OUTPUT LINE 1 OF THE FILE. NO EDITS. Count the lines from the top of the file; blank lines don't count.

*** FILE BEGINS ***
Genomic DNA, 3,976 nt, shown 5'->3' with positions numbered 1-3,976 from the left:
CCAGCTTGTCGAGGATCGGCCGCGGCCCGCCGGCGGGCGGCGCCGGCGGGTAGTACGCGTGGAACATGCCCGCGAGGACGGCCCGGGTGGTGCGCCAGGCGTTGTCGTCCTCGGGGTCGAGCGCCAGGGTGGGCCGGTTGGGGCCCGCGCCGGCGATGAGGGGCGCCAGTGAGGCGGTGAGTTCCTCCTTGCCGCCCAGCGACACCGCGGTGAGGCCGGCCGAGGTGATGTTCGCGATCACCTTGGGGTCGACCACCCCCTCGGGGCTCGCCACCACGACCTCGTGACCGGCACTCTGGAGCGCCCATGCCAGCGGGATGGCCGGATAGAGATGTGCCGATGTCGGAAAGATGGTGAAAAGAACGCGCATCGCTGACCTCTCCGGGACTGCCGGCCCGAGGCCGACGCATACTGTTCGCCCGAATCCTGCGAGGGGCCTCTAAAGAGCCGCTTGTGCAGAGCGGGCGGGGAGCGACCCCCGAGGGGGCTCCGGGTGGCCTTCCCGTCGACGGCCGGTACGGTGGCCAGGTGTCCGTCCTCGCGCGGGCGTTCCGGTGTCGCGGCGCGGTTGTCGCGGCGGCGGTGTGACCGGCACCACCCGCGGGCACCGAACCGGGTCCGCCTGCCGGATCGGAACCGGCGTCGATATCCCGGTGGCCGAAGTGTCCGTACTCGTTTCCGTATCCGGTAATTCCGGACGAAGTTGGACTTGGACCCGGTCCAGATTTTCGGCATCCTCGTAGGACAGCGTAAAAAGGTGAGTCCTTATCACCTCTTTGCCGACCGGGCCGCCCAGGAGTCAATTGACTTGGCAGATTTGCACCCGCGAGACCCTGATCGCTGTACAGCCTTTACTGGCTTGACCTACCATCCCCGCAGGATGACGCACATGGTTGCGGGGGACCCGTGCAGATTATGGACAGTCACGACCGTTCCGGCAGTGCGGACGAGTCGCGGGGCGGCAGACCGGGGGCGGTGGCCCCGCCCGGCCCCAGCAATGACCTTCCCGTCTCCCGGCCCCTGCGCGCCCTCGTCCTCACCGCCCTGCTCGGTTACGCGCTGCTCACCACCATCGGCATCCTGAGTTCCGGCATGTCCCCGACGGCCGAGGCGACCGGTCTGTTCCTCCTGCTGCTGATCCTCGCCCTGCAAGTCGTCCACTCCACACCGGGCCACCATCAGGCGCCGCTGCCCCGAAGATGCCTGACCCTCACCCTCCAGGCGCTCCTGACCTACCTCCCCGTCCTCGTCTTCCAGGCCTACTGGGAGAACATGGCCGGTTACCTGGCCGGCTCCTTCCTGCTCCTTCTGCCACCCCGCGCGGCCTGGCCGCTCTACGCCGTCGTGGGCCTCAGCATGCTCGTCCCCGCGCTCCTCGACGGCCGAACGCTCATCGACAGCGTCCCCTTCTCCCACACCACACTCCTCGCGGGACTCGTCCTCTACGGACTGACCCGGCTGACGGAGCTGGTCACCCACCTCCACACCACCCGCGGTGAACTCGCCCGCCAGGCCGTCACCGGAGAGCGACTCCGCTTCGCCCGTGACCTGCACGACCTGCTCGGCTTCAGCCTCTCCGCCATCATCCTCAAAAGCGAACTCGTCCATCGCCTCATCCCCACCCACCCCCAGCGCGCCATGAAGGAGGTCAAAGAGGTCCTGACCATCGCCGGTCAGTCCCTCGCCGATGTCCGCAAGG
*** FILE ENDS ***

Genomic DNA, 3,976 nt, shown 5'->3' with positions numbered 1-3,976 from the left: